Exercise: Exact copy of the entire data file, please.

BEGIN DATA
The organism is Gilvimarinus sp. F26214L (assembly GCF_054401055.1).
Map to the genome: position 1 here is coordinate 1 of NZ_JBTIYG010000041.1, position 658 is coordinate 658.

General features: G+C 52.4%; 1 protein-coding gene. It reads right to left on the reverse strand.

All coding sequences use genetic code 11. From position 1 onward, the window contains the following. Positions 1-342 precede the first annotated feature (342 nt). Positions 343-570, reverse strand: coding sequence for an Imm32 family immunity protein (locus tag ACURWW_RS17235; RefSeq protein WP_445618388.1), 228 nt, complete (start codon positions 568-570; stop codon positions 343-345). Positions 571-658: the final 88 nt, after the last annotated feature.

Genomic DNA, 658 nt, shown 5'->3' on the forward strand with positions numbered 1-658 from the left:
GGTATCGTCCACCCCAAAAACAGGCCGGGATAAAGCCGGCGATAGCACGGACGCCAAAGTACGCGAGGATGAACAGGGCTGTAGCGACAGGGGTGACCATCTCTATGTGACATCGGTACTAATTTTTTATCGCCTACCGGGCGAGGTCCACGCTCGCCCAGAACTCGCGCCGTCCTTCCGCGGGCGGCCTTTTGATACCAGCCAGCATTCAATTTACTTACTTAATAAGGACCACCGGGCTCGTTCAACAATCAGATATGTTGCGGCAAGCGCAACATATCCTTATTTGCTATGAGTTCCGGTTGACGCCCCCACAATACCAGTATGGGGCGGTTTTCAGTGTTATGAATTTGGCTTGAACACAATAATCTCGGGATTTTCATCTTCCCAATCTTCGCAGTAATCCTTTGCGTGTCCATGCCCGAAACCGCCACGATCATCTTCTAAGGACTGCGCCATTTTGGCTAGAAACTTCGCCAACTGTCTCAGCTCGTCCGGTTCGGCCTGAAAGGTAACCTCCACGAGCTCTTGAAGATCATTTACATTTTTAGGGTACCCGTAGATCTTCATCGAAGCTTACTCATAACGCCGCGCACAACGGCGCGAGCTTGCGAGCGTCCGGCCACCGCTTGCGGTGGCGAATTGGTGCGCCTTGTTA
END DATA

The organism is Gilvimarinus sp. F26214L (assembly GCF_054401055.1).
Map to the genome: position 1 here is coordinate 1 of NZ_JBTIYG010000041.1, position 658 is coordinate 658.

General features: G+C 52.4%; 1 protein-coding gene. It reads right to left on the reverse strand.

All coding sequences use genetic code 11. From position 1 onward, the window contains the following. Positions 1-342 precede the first annotated feature (342 nt). Positions 343-570, reverse strand: coding sequence for an Imm32 family immunity protein (locus tag ACURWW_RS17235; RefSeq protein WP_445618388.1), 228 nt, complete (start codon positions 568-570; stop codon positions 343-345). Positions 571-658: the final 88 nt, after the last annotated feature.

Genomic DNA, 658 nt, shown 5'->3' on the forward strand with positions numbered 1-658 from the left:
GGTATCGTCCACCCCAAAAACAGGCCGGGATAAAGCCGGCGATAGCACGGACGCCAAAGTACGCGAGGATGAACAGGGCTGTAGCGACAGGGGTGACCATCTCTATGTGACATCGGTACTAATTTTTTATCGCCTACCGGGCGAGGTCCACGCTCGCCCAGAACTCGCGCCGTCCTTCCGCGGGCGGCCTTTTGATACCAGCCAGCATTCAATTTACTTACTTAATAAGGACCACCGGGCTCGTTCAACAATCAGATATGTTGCGGCAAGCGCAACATATCCTTATTTGCTATGAGTTCCGGTTGACGCCCCCACAATACCAGTATGGGGCGGTTTTCAGTGTTATGAATTTGGCTTGAACACAATAATCTCGGGATTTTCATCTTCCCAATCTTCGCAGTAATCCTTTGCGTGTCCATGCCCGAAACCGCCACGATCATCTTCTAAGGACTGCGCCATTTTGGCTAGAAACTTCGCCAACTGTCTCAGCTCGTCCGGTTCGGCCTGAAAGGTAACCTCCACGAGCTCTTGAAGATCATTTACATTTTTAGGGTACCCGTAGATCTTCATCGAAGCTTACTCATAACGCCGCGCACAACGGCGCGAGCTTGCGAGCGTCCGGCCACCGCTTGCGGTGGCGAATTGGTGCGCCTTGTTA